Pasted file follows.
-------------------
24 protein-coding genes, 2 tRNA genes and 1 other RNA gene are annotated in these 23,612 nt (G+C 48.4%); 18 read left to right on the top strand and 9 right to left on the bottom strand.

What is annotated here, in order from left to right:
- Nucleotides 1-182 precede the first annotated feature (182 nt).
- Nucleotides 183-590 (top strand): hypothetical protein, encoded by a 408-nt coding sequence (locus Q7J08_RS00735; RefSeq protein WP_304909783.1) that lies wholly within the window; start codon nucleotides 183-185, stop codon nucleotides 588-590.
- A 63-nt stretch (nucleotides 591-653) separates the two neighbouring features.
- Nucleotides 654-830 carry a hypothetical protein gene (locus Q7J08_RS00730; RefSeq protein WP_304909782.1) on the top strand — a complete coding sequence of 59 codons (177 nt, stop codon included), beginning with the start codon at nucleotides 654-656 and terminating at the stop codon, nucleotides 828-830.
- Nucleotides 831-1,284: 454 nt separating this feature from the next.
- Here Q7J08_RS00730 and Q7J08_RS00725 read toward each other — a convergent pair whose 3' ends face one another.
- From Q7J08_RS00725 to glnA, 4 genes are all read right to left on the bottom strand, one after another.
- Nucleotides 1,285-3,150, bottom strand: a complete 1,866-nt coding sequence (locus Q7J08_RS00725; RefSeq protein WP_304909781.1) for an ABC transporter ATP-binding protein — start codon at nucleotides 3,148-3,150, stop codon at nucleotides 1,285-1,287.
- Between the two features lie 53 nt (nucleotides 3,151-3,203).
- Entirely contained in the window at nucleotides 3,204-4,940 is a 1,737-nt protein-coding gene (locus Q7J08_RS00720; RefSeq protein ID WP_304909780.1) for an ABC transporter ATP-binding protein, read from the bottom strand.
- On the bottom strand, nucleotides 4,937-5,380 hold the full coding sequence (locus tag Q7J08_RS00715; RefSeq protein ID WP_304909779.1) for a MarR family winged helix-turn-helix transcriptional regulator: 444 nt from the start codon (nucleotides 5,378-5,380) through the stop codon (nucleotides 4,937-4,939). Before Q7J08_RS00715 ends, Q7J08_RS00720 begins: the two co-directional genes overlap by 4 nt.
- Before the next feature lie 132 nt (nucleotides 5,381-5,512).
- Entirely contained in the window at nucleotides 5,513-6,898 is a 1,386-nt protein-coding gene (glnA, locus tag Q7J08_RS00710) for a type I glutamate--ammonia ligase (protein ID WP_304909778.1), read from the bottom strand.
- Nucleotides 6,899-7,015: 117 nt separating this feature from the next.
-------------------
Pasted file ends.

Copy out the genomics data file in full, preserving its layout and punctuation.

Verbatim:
24 protein-coding genes, 2 tRNA genes and 1 other RNA gene are annotated in these 23,612 nt (G+C 48.4%); 18 read left to right on the top strand and 9 right to left on the bottom strand.

What is annotated here, in order from left to right:
- Nucleotides 1-182 precede the first annotated feature (182 nt).
- Nucleotides 183-590 (top strand): hypothetical protein, encoded by a 408-nt coding sequence (locus Q7J08_RS00735; RefSeq protein WP_304909783.1) that lies wholly within the window; start codon nucleotides 183-185, stop codon nucleotides 588-590.
- A 63-nt stretch (nucleotides 591-653) separates the two neighbouring features.
- Nucleotides 654-830 carry a hypothetical protein gene (locus Q7J08_RS00730; RefSeq protein WP_304909782.1) on the top strand — a complete coding sequence of 59 codons (177 nt, stop codon included), beginning with the start codon at nucleotides 654-656 and terminating at the stop codon, nucleotides 828-830.
- Nucleotides 831-1,284: 454 nt separating this feature from the next.
- Here Q7J08_RS00730 and Q7J08_RS00725 read toward each other — a convergent pair whose 3' ends face one another.
- From Q7J08_RS00725 to glnA, 4 genes are all read right to left on the bottom strand, one after another.
- Nucleotides 1,285-3,150, bottom strand: a complete 1,866-nt coding sequence (locus Q7J08_RS00725; RefSeq protein WP_304909781.1) for an ABC transporter ATP-binding protein — start codon at nucleotides 3,148-3,150, stop codon at nucleotides 1,285-1,287.
- Between the two features lie 53 nt (nucleotides 3,151-3,203).
- Entirely contained in the window at nucleotides 3,204-4,940 is a 1,737-nt protein-coding gene (locus Q7J08_RS00720; RefSeq protein ID WP_304909780.1) for an ABC transporter ATP-binding protein, read from the bottom strand.
- On the bottom strand, nucleotides 4,937-5,380 hold the full coding sequence (locus tag Q7J08_RS00715; RefSeq protein ID WP_304909779.1) for a MarR family winged helix-turn-helix transcriptional regulator: 444 nt from the start codon (nucleotides 5,378-5,380) through the stop codon (nucleotides 4,937-4,939). Before Q7J08_RS00715 ends, Q7J08_RS00720 begins: the two co-directional genes overlap by 4 nt.
- Before the next feature lie 132 nt (nucleotides 5,381-5,512).
- Entirely contained in the window at nucleotides 5,513-6,898 is a 1,386-nt protein-coding gene (glnA, locus tag Q7J08_RS00710) for a type I glutamate--ammonia ligase (protein ID WP_304909778.1), read from the bottom strand.
- Nucleotides 6,899-7,015: 117 nt separating this feature from the next.